|Lyoto (The Dragon) Machida will defend his light-heavyweight championship against Mauricio (Shogun) Rua at UFC 104. (UFC photo)
At first glance, it would seem almost impossible to faze Lyoto (The Dragon) Machida.
The undefeated UFC light-heavyweight champion is known for always remaining focused and composed during a fight, regardless of what his opponents throw at him.
However, Machida (15-0) will be the first to tell you that no one is invincible. He even admits to feeling pressured going into his UFC 84 bout with Tito Ortiz.
"I think no one is unbeatable; anybody can be beaten," Machida said through his translator. "But that motivates me to keep going out there, train hard and stay focused.
"Every fight presents a different level of difficulty, but one that stands out is definitely the Tito Ortiz fight. Not because of any technical aspect, but more the things that were going on outside of the ring."
At the time, it was thought Machida would be Ortiz's last opponent in the UFC. Though they have since buried the hatchet, Ortiz and UFC president Dana White had been at each other's throats for years and were constantly insulting each other in the press. With Ortiz leaving the company, many speculated Machida was handpicked to make The Huntington Beach Bad Boy look foolish on the way out.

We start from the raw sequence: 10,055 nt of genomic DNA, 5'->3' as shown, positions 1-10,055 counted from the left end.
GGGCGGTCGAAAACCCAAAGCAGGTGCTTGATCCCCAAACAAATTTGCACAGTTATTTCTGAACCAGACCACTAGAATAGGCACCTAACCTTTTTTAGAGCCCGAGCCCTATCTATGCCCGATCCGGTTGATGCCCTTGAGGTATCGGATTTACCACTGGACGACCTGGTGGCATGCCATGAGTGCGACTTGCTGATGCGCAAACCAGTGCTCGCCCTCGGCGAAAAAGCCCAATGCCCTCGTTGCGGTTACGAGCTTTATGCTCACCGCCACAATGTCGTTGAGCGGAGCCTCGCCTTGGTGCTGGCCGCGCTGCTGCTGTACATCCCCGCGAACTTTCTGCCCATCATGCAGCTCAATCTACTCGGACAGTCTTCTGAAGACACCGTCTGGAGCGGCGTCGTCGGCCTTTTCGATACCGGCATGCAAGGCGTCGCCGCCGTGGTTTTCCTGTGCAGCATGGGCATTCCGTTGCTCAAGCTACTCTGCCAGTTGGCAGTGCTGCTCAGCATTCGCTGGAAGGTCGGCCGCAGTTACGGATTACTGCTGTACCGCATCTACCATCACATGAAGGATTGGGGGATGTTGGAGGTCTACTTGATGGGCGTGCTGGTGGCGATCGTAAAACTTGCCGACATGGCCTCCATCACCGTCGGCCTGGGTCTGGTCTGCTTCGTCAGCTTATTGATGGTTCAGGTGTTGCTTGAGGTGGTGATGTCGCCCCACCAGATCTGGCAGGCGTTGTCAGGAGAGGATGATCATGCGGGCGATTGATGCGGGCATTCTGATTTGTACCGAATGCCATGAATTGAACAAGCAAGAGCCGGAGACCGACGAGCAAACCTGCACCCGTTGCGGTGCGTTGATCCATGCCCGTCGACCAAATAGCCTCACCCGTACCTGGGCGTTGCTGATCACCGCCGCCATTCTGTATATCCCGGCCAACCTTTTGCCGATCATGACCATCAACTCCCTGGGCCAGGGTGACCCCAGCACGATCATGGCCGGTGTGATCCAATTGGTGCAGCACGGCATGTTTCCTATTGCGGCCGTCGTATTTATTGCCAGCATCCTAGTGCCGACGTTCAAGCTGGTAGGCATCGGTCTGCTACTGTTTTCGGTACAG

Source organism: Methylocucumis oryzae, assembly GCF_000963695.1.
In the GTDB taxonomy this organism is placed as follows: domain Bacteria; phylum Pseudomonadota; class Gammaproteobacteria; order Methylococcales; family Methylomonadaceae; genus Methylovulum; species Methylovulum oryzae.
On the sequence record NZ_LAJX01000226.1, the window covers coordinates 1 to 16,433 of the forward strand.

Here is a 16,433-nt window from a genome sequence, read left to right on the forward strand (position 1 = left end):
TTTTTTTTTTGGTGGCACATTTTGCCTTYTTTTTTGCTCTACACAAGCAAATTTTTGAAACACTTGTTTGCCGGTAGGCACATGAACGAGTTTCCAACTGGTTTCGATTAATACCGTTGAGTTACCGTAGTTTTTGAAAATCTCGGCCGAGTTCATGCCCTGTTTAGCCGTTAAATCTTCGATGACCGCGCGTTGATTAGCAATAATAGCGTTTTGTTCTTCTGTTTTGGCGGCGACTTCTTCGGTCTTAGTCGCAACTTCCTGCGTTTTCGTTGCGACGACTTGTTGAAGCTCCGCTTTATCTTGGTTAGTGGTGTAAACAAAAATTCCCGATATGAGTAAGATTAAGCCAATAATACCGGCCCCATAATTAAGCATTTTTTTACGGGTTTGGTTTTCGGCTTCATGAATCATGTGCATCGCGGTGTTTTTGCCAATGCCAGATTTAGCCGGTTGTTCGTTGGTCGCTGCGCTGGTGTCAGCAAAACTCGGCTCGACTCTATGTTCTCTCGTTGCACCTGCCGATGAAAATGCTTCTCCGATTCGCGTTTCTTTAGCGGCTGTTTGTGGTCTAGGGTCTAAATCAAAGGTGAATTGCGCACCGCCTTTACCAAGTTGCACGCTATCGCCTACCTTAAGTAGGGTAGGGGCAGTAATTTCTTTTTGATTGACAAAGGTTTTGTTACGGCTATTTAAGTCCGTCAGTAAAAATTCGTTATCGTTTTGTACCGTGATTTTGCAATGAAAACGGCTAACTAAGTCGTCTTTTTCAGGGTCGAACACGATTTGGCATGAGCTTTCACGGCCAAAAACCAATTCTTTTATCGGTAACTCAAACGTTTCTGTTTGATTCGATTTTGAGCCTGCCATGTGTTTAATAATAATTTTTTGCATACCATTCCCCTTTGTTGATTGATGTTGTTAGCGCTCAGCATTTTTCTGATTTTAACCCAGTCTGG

Though Machida would go on to earn a unanimous decision victory in a memorable scrap, he admits the pressure took him off his game a bit.
"With the problems between Tito and Dana, I felt I was brought in and had a lot of weight on my shoulders to beat Tito for more that just the reason of beating Tito," Machida said. "It was more for political reasons. So I definitely started to feel the pressure -- more the mental pressure than the technical pressure."
Luckily for Machida, the lead up to his UFC 104 title defense against Mauricio (Shogun) Rua is free of any politics. Since he can focus squarely on the technical aspects of the fight, the only pressure comes from facing a tough opponent.
"I've followed Shogun's career for a long time and I watched him all though PRIDE," Machida said. "He's always been a guy who's treated me very well -- super respectful and humble; he's not a guy who has arrogance in him.
"As a fighter, everyone knows the accomplishments that he has earned in his career. He is the (2005 PRIDE grand prix) champion and he's had a lot of great fights to make the country of Brazil proud. We're professionals, we know each other and we respect each other. But at the end of the day, we both want the same thing and that's to be the light-heavyweight champion."
UFC 104 will mark Machida's first title defence since knocking out Rashad Evans to win the championship at UFC 98. While this could mean additional pressure for some, Machida said he has the same mindset that led him to the gold in the first place.
"My thought process is not much different than before (I won the championship)," Machida said. "Before, I came in to win the belt. (Now,) I don't look at it as though I'm going to defend my belt. Every time I defend my belt, I'm not there to defend the belt -- I'm there to win the belt again."